TUMMY TURMOIL GIVING UK ECONOMY A £1.2 BILLION STOMACH ACHE
• UK businesses forced to swallow the huge cost of poor digestive health among female staff • Women caught in vicious cycle of stress and digestive problems • Eight out of ten women not getting enough fibre
09 Sep, 2014
New research today has uncovered a hidden threat to the national economy, with digestive health costing British businesses a stomach-churning £1.2 billion every year.
According to a national study, a third of women admitted embarrassing tummy turmoil had forced them to take at least one day off work in the last year- resulting in millions of pounds being lost every day with businesses forced to stomach the expense of any time away from the work place.
What’s more, it revealed half of women in the UK (52 percent) are experiencing regular tummy niggles at least once a week, with the most common complaints including bloating (68 percent), trapped wind (63 percent) and constipation (59 percent).
The research by All-Bran also found that a quarter of women skip breakfast at least twice a week, which can contribute to symptoms of poor digestive health. This compounds a growing problem for women, with eight out of ten eating less fibre than is recommended.
Work-related stress was cited as a main cause of digestive discomfort among working women with half (50 percent) saying their symptoms were aggravated during difficult phases at work.
34 percent of women also claimed that their absence from work because of digestive problems has had a negative effect on their relationship with their boss, with the same amount admitting to avoiding the work toilet for fear of being shown up by their stomach.
Commenting on the findings, Dr David Lewis said: “There is a clear relationship between stress and digestive problems and women are being caught up in a vicious cycle, because if you are suffering from one of these problems, it is likely to lead into the other.
“It also means when women experience discomfort through poor digestion, their concentration is diminished and they are much less efficient at work compared to when they are feeling healthy and well.
“We know that 8 out of 10 women are not getting enough fibre in their diet, so one of the simplest ways to fix these problems is to improve digestive health by eating more natural wheat-bran fibre.”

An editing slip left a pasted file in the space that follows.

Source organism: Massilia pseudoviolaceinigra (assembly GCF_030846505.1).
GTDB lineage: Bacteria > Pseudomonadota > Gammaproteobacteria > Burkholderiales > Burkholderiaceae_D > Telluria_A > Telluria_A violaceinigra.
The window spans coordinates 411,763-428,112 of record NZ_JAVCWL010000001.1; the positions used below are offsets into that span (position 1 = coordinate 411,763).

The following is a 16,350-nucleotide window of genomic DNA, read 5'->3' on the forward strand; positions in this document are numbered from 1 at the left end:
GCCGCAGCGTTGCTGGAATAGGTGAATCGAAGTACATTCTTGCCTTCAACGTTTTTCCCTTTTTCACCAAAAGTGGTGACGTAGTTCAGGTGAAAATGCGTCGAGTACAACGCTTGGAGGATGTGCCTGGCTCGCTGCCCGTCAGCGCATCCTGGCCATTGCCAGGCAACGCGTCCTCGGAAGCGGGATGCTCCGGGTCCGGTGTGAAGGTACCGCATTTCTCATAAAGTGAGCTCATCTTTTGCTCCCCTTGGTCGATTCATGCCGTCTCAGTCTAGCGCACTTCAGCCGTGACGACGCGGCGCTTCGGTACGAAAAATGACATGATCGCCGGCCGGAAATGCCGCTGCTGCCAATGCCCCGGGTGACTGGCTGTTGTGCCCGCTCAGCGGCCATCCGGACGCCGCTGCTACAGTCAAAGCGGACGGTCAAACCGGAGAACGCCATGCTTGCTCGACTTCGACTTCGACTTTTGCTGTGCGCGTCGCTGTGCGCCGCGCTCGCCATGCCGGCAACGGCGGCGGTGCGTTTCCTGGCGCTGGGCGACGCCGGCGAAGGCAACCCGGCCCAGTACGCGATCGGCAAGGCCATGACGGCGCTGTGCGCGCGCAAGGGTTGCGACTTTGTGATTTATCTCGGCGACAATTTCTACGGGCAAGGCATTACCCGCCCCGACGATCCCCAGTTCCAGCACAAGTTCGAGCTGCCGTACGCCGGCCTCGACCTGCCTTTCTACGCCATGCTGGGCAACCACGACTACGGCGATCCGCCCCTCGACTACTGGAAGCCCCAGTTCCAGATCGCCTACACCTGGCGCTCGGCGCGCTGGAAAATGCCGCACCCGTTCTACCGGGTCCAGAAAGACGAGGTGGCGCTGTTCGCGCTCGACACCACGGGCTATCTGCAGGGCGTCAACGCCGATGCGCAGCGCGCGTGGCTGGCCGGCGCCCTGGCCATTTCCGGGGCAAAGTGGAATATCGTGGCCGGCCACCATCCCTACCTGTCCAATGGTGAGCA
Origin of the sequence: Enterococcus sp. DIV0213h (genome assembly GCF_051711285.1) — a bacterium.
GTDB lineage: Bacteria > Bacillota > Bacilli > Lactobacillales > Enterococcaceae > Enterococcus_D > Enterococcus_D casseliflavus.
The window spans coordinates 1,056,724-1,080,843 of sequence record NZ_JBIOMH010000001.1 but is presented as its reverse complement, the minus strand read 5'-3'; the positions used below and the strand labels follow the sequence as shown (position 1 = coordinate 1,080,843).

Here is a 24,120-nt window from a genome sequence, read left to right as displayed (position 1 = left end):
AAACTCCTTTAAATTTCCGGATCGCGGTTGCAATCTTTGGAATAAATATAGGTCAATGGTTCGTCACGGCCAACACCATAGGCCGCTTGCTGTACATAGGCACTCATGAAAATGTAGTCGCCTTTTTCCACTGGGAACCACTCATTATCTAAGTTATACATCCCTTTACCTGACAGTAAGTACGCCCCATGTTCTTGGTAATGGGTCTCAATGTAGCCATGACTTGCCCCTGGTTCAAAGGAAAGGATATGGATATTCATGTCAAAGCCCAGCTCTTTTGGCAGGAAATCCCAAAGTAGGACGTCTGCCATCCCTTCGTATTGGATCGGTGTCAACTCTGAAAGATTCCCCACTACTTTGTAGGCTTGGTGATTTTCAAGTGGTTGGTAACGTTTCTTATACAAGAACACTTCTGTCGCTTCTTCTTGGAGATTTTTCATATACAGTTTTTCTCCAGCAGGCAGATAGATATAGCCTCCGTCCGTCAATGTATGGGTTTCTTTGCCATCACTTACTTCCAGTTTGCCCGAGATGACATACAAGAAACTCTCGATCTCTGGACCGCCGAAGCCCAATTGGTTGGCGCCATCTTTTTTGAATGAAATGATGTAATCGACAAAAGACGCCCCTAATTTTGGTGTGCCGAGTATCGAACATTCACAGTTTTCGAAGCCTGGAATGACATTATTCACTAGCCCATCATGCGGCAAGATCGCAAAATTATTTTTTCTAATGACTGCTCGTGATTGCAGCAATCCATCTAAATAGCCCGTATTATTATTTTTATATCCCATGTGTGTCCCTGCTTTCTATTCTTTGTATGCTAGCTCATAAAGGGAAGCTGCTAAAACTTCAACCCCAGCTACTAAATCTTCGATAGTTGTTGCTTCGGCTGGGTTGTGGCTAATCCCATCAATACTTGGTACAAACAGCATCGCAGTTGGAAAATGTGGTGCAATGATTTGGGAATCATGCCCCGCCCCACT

This is reflected in the survey findings as two thirds (66 percent) of working women also said that the problems make them feel unproductive and unable to perform at their best at work – more bad news for their employer’s bottom line.
However, it is not just businesses counting the cost of poor digestive health, with 42 percent of women who have taken time off for digestion trouble concerned that it has harmed their prospects of a promotion, pay rise or bonus.
Outside work, the impact can be just as hard to digest. One in three (31 percent ) women saying they have missed out on social events or family occasions due to the state of their stomach whilst nearly half (48 percent) said tummy niggles make them feel self-conscious about showing off their body on holiday.
Ruth Gresty from All-Bran, said: “It is quite shocking that women see stomach complaints as a normal part of everyday life but for the majority it doesn’t have to be that way. It can be as simple as making a few small steps like eating a wheat bran fibre rich breakfast cereal every morning like All-Bran which is proven to help with digestive discomfort- and will hopefully put an end to all those embarrassing tummy traumas.
“That’s why we are launching our “SOS: Save Our Stomachs” campaign to encourage people to up their daily intake of fibre, which is scientifically proven to improve digestive health.
“As part of the campaign we are encouraging people to take up the All-Bran 5 Day Challenge and asking ladies of all ages to have a bowl of All-Bran for breakfast for five consecutive days, to see if they notice the difference. We are confident it will help them to feel revitalized inside and out.”
These results are reflected in a recent study which saw 115 healthy women take on the All-Bran 5 Day Challeng. For those women who took the 5 Day Challenge, 73 percent experienced improvements in their digestive comfort, with 62 percent feeling the difference by day three of the five day challenge. Furthermore, 72 percent of the women reported a positive change in their general well-being, including feeling healthier and more energetic than usual.
This month, All-Bran also announced an exciting new partnership with the World Gastroenterology Organisation, which will see the world’s foremost experts on digestive health join forces with All-Bran to educate consumers.
For more details on the 5 Day Challenge and All-Bran’s range of high-fibre breakfast products, visit www.allbran.co.uk.